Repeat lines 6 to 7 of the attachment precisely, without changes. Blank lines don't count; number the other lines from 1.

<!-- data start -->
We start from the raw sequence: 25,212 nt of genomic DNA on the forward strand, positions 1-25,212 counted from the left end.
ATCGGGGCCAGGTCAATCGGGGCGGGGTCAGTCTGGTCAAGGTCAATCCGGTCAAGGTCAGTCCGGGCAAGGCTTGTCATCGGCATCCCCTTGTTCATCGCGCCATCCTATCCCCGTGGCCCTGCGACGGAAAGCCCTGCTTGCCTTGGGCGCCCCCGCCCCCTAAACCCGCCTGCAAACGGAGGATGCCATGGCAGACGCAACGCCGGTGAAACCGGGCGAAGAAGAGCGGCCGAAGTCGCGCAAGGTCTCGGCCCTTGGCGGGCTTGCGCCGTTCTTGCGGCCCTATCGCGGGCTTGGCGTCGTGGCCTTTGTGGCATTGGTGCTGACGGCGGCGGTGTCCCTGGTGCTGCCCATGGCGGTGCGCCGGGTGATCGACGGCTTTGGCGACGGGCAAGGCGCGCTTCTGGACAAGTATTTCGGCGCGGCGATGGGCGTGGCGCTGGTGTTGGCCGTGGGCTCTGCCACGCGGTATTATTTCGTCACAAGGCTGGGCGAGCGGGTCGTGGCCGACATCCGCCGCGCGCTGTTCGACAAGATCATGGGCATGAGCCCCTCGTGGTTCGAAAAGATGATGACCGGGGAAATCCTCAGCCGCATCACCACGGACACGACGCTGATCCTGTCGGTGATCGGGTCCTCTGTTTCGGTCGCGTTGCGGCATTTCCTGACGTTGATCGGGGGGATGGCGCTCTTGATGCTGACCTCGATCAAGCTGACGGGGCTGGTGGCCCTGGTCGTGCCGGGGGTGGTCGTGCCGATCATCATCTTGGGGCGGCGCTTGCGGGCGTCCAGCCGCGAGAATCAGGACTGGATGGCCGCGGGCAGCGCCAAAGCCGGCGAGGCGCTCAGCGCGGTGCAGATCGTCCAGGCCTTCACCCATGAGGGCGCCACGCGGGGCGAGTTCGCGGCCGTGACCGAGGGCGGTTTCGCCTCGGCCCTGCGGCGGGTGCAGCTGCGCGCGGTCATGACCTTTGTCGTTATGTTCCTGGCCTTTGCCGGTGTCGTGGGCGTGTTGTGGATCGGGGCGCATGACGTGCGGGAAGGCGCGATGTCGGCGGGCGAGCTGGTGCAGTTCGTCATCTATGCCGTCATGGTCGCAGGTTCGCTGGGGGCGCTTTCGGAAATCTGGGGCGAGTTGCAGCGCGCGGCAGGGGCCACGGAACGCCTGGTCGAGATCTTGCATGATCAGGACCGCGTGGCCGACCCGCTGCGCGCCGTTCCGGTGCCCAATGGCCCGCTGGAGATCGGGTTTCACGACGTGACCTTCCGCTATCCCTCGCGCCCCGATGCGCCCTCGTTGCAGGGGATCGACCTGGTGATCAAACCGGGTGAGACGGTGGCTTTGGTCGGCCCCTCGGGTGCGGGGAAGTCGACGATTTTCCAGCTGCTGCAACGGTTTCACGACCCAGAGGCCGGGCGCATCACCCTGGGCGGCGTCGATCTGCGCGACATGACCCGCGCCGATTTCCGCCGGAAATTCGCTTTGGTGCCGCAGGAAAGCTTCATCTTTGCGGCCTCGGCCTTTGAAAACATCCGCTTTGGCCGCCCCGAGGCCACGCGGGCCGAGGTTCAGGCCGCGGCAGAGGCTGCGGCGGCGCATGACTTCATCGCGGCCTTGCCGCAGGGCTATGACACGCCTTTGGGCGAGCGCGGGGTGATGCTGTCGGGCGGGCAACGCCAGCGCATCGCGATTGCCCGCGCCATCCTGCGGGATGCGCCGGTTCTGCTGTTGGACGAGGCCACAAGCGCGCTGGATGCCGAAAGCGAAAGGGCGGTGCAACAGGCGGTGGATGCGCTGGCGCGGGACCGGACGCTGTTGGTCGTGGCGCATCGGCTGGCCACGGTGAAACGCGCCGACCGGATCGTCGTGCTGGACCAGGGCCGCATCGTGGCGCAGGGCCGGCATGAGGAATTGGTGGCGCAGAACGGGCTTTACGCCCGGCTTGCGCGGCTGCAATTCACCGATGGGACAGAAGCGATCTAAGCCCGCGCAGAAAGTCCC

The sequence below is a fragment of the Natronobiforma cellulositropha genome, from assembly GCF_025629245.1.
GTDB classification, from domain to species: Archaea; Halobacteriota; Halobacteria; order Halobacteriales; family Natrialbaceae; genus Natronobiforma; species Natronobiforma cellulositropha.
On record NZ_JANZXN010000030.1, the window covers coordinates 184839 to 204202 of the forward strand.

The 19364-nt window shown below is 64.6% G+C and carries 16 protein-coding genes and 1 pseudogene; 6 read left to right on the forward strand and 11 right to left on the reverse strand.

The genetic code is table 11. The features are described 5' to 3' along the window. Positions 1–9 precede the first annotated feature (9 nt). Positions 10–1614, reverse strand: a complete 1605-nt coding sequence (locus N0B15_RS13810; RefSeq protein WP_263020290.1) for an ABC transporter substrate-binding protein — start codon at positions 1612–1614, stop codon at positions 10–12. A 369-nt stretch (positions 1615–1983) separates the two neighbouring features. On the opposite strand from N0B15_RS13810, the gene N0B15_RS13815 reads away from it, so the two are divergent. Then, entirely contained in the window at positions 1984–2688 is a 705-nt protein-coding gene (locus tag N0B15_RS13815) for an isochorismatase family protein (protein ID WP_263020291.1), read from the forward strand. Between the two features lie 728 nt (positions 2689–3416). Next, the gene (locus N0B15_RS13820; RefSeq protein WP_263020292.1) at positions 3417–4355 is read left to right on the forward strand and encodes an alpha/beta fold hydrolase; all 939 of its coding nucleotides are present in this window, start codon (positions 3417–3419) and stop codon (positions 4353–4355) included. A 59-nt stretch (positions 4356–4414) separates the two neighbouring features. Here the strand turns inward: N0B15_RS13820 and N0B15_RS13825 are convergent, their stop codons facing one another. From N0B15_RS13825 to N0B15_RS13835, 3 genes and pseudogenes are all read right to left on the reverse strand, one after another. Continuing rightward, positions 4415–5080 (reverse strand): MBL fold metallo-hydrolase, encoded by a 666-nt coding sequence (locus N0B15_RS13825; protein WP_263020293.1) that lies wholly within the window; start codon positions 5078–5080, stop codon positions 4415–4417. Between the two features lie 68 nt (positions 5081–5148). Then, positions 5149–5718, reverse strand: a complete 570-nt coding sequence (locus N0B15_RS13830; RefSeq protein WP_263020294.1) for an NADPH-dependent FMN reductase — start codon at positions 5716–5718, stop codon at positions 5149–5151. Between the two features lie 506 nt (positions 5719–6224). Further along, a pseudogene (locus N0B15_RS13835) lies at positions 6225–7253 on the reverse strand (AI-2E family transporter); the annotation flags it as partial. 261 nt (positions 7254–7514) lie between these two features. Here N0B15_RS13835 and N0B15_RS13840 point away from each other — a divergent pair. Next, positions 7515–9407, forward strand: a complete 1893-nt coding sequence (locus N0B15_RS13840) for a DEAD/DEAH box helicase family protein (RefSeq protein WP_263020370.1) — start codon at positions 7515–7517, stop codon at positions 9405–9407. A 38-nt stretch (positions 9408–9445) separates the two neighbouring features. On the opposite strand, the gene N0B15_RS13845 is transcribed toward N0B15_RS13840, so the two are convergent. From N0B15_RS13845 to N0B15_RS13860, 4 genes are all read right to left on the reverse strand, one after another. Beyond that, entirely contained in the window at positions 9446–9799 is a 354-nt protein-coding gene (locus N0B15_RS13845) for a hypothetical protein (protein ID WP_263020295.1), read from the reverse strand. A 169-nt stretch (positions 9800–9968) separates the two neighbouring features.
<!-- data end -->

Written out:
The 19364-nt window shown below is 64.6% G+C and carries 16 protein-coding genes and 1 pseudogene; 6 read left to right on the forward strand and 11 right to left on the reverse strand.

The genetic code is table 11. The features are described 5' to 3' along the window. Positions 1–9 precede the first annotated feature (9 nt). Positions 10–1614, reverse strand: a complete 1605-nt coding sequence (locus N0B15_RS13810; RefSeq protein WP_263020290.1) for an ABC transporter substrate-binding protein — start codon at positions 1612–1614, stop codon at positions 10–12. A 369-nt stretch (positions 1615–1983) separates the two neighbouring features. On the opposite strand from N0B15_RS13810, the gene N0B15_RS13815 reads away from it, so the two are divergent. Then, entirely contained in the window at positions 1984–2688 is a 705-nt protein-coding gene (locus tag N0B15_RS13815) for an isochorismatase family protein (protein ID WP_263020291.1), read from the forward strand. Between the two features lie 728 nt (positions 2689–3416). Next, the gene (locus N0B15_RS13820; RefSeq protein WP_263020292.1) at positions 3417–4355 is read left to right on the forward strand and encodes an alpha/beta fold hydrolase; all 939 of its coding nucleotides are present in this window, start codon (positions 3417–3419) and stop codon (positions 4353–4355) included. A 59-nt stretch (positions 4356–4414) separates the two neighbouring features. Here the strand turns inward: N0B15_RS13820 and N0B15_RS13825 are convergent, their stop codons facing one another. From N0B15_RS13825 to N0B15_RS13835, 3 genes and pseudogenes are all read right to left on the reverse strand, one after another. Continuing rightward, positions 4415–5080 (reverse strand): MBL fold metallo-hydrolase, encoded by a 666-nt coding sequence (locus N0B15_RS13825; protein WP_263020293.1) that lies wholly within the window; start codon positions 5078–5080, stop codon positions 4415–4417. Between the two features lie 68 nt (positions 5081–5148). Then, positions 5149–5718, reverse strand: a complete 570-nt coding sequence (locus N0B15_RS13830; RefSeq protein WP_263020294.1) for an NADPH-dependent FMN reductase — start codon at positions 5716–5718, stop codon at positions 5149–5151. Between the two features lie 506 nt (positions 5719–6224). Further along, a pseudogene (locus N0B15_RS13835) lies at positions 6225–7253 on the reverse strand (AI-2E family transporter); the annotation flags it as partial. 261 nt (positions 7254–7514) lie between these two features. Here N0B15_RS13835 and N0B15_RS13840 point away from each other — a divergent pair. Next, positions 7515–9407, forward strand: a complete 1893-nt coding sequence (locus N0B15_RS13840) for a DEAD/DEAH box helicase family protein (RefSeq protein WP_263020370.1) — start codon at positions 7515–7517, stop codon at positions 9405–9407. A 38-nt stretch (positions 9408–9445) separates the two neighbouring features. On the opposite strand, the gene N0B15_RS13845 is transcribed toward N0B15_RS13840, so the two are convergent. From N0B15_RS13845 to N0B15_RS13860, 4 genes are all read right to left on the reverse strand, one after another. Beyond that, entirely contained in the window at positions 9446–9799 is a 354-nt protein-coding gene (locus N0B15_RS13845) for a hypothetical protein (protein ID WP_263020295.1), read from the reverse strand. A 169-nt stretch (positions 9800–9968) separates the two neighbouring features.